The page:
Sunday, July 10, 2011

Wrestling with Rest

We took a vacation last week.  It was exactly what I was hoping for on so many levels.  Memorable.  Happy kids.  Lots of pictures.  The Train Museum, panning for gold, one-room school houses, huge fireworks, s'mores, lakes, miles and miles, BREATHTAKING vistas of the back side of the Sierra Nevada mountains that I've marveled at from this side for years without remembering from childhood trips what they looked like from the back.  

And yet...  in spite of everything going so well and being so delightful, I wrestled.  
IT. IS. SO. HARD. FOR. ME. TO. RELAX.  I would wonder and ask you if I am the only one who has trouble resting on vacations, but I know I'm not.  Even when we were out there and the wrestling match was in full swing, I read these words written by Emily:  
No matter where you go, the list-making, future-looking whir will follow you. You can sit outside a bakery on a street in Paris and be miserable for all the noise in your head. You can watch the calm ocean waters and the deep blue sky as they mock you with all their peace and quiet. You can breathe in the deep mountain air right along with your worries. It isn’t the place that brings peace.
So I know I'm not alone.  This particular time, there were several factors feeding into my restlessness.  I've had several painful "buttons" "pushed" recently and there has been a wave of emotions triggered because of it.  And being on vacation gives me all sorts of time for the emotions to surface.  I read something else the week before our trip about how people are often unprepared for the sense of grief and loss that often surfaces during sabbaticals.  I get that.  I know I can be so busy with life and work and serving and ministering and playing that in a way, I constantly anesthetize the pain in my life.  It's not that that's always bad...  but when the pain is finally felt...  well, I typically want to run away.  Turn on the computer and wander around Facebook or read other people's blogs or watch TV.  But this last week that wasn't really an option. 

Still, I tried not to face the feelings that were swelling under the surface.   I fought them, attempted to suppress them, and I stayed busy washing the few dishes we had to wash and taking care of the kids and arranging sleeping bags in the tent and whatever else - just about anything but get away by myself for a while with God to work on whatever was bothering me.  

My heart eventually calmed down.  With a few good chunks of time with God and a couple of good conversations with Lowell, I was actually able to thoroughly enjoy the last few days of our trip.  I've also learned a few more things about myself and some of my tendencies - as well as what helps to relieve the emotional pressure when it starts building.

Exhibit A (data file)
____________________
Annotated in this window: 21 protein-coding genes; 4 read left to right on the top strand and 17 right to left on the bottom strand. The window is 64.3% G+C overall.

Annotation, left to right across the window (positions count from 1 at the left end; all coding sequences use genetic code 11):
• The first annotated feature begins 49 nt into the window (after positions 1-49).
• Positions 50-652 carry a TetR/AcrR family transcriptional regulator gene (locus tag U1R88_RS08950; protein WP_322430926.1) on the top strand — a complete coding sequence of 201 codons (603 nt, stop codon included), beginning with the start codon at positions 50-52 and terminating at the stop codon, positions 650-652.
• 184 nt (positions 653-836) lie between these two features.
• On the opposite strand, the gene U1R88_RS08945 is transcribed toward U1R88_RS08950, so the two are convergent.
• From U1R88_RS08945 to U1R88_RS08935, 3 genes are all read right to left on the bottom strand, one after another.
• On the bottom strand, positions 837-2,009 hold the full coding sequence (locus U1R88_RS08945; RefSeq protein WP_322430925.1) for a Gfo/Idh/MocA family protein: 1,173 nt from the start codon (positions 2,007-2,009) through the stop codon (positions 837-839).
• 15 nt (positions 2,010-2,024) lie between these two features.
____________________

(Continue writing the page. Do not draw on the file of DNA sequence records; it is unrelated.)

One of the things I've concluded is that like curvy roads make me carsick, transitions in life make me not feel so well.  eMotion sickness or something like that.  : ) And just like I'm the only one in my current family who gets sick on the curves (PRAISE GOD!!!), I react differently to transitions than the rest of my family does too.  And just like it hurt me like crazy when I got my ears pierced even though some people hardly feel it, other things in life hurt me more than they hurt other people.  

BUT how funny is it that even though I almost didn't get my second ear pierced because the first one hurt so much, I gave birth to two babies without any kind of drugs???   Ahhh...  well, I think the rest of this story is going to have to wait for another blog post.

I noticed when I was typing "wrestle" up there that the word REST is right in the middle of WRESTLE.  Funny, isn't it?  : )  May you, too, learn how to REST even in the middle of whatever you may be wrestling with.  Go to Jesus...  He promises to help you.  (Matthew 11:28-29)  And you, too, will find rest for your soul.

1 comment:

  1. aw, Melissa...

    I don't know about Lowell but I do know transitions are hard for me, too... For the kids, it's probably more adventure than anything, although I'm sure they'll grieve in a different way. Also, maybe you are like me in that you grieve during and before the event, while other people "wait" til it actually happens! :) I grieved for a whole year before moving back to Ecuador... and it took me FOREVER to get out of school this year... finish up and LEAVE... so I DO understand the difficulty in resting also...

    I thought of the word wrestling and Jacob wrestling with God... I think even in our wrestling God finds us... and we'll wrestle long enough until we find our "weak spot"- his ankle- and surrender... I think that it represents our vulnerability...

    Glad you found the way of dealing with it because I know if I dont it comes out in other ways...

    be patient with your grief... I think the problem/opportunity with grief and transitions is that they bring to the light griefs from the past we haven't resolved also... and that brings pain too... so we escape from both.

    hope this encourages you, as it is doing me, this week:

    Even if the mountains were to change location, and the mounts were to come down, my love for you will NOT change, nor will my peace covenant come down, says the Lord who has compassion on you (Isaiah 54.10, my paraphrase and emphasis).





Thanks for sharing your thoughts and heart with me.